From March 9- 12, 2017, the American Cinematheque at, the Aero theatre will host a film series dedicated to shedding light on “gaslighting.” If you don’t know how to play this cruel, deceptive mind game, consider this a primer. We asked co-founder of Etheria Film Night Heidi Honeycutt to go over the elements of a good “gaslighting.”
Love is a lie!
Wait, bear with me, I’ll explain through my discussion of this new series at the Aero Theatre that gathers together, under one program, the best of the worst people to fall in love with.
Anna Biller is more than just a filmmaker: she’s what the pretentious (myself included) call an “auteur.” Though her films have meticulously designed period settings and pay homage to established art and cinema styles, her work is distinctly, and always, recognizable as hers. To watch an Anna Biller film is to immediately sense her unmistakable touch. The Love Witch, her second feature-length film, is a seductive thriller about a woman who uses witchcraft to make men fall in love with her. A beautiful deconstruction of narcissism, feminism, and new-age magical imagery, The Love Witch perfectly balances all the necessary elements, including Technicolor, to achieve something akin to perfection in independent, period filmmaking. Samantha Robinson’s portrayal of Elaine, the unstable protagonist, is mesmerizing, while Biller’s costumes, art design, and palette add an ethereal quality to her performance.
Elaine hides her use of witchcraft from her victims, practicing deception that progresses through all of her relationships, friendships, and even to self-deceit. Biller’s take on gaslighting is not unlike some of the films she and Grant Moninger have programmed for the upcoming "Gaslighting and Tormenting: From Hitch to The Love Witch" series, particularly Leave Her to Heaven. Gaslighting simply means to manipulate someone into questioning their own sanity, much like my parents do to me at every family dinner. The term itself derives from the George Cukor-directed film Gaslight, starring Ingrid Bergman and Charles Boyer, in which Bergman plays a woman purposefully driven to the edge of insanity by her husband for nefarious, criminal reasons. In Leave Her to Heaven, it is Gene Tierney who, like Elaine in The Love Witch, practices deception in a desperate attempt to secure the love of her husband (Cornel Wilde).
However, in Gaslight, as well as the other films in this series in which the male is the one doing the gaslighting, the motive is usually money: in Shadow of a Doubt it is Joseph Cotten’s Uncle Charlie who may be murdering women for their money; in Rosemary's Baby, it’s Rosemary’s husband Guy who has made a pact with the devil for fame and fortune; in Sudden Fear, Jack Palance tricks Joan Crawford into believing he loves her so he can inherit her money, and in Dial M For Murder, Ray Milland channels his jealousy into a practical murder plan that will leave him with wife Grace Kelly’s fortune. What is it with men and money, anyway? These women seem to do just about anything to be loved, while the men are obsessed with dollar signs. Only in Diabolique does this formula not quite fit (at first). In this unsettling French-language thriller, a wife and her husband’s mistress murder their abusive shared lover only to later doubt that they finished the job, as hints he is still alive are too difficult to miss. While the initial motive of the women is to escape the abuses of love, the film doesn’t ignore the financial motive so common in these stories.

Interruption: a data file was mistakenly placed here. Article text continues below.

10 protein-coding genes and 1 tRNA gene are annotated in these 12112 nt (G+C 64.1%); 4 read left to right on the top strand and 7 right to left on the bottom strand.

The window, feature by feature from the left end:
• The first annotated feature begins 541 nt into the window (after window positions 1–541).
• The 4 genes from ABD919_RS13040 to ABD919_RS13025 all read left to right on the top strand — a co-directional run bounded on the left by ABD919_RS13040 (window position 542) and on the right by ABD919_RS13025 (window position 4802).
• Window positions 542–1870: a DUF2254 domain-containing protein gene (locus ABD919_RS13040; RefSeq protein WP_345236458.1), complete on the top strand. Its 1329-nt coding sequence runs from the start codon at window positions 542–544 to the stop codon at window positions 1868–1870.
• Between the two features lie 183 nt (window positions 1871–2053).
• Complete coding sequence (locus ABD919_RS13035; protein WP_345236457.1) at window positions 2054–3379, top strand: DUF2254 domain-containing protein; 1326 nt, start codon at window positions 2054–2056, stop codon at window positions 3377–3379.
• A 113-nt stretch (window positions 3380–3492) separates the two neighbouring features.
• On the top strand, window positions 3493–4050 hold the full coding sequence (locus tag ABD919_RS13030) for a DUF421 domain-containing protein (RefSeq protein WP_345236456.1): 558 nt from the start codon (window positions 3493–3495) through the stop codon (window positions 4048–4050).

The Love Witch, like Diabolique and Rosemary's Baby, challenges our belief in the power of the supernatural, but just like Dial M For Murder, Gaslight, Shadow of a Doubt, Sudden Fear, and Leave Her to Heaven, the paranoia and fear in these films is ultimately thanks to good, old-fashioned treachery. The terror comes not so much from being afraid that one is going insane (though it certainly is unsettling), but from the realization that you’ve been victimized by someone you love. Building paranoia and tension lead up to the ultimate shock: you’ve been manipulated, ruthlessly, and you have to escape before it’s too late. Betrayal is the ultimate horror in these stories, murder attempts aside. Just think: how could you ever trust anyone again after finding out Jack Palance was putting on an act this whole time, or that your beloved handsome husband sold you out to Satan himself, or that your wife deliberately miscarried your child so that it wouldn’t interfere with your love for her? Chilling, isn’t it?
On March 9, Elaine and Gene Tierney’s Ellen portray narcissists that will stop at nothing to feel loved, on their terms, in The Love Witch and Leave Her to Heaven, respectively.
On March 10, cruel husbands plot shady murders and “perfect crimes” in Gaslight and Sudden Fear, all for money.
On March 11, there’s a supernatural element to betrayal and lies with Rosemary's Baby and Diabolique (or is there?).
On March 12, Hitchcock’s wry gallows humor accompanies his well-paced thriller Shadow of a Doubt and leaves Ray Milland in a serious jam in Dial M For Murder. This evening is also “Hitchcock Appreciation Day” (in case you don’t appreciate him every day like you should).
The only thing this program is missing is 1960’s Midnight Lace, a truly disturbing thriller about gaslighting in which Doris Day runs screaming through the streets of London for the first and only time in her career as husband Rex Harrison plots behind her back. Maybe we’ll bring it in next time.
The American Cinematheque’s series "Gaslighting and Tormenting: From Hitch to The Love Witch" takes place from March 9 - 12, 2017 at the Aero Theatre in Santa Monica.
Heidi Honeycutt is the programmer of the “Rack Focus” series at the American Cinematheque, including the women directors’ genre film festival Etheria Film Night (@EtheriaFN). When she’s not doing that, she’s writing for film magazines, watching pre-code talkies, and wearing sweatpants.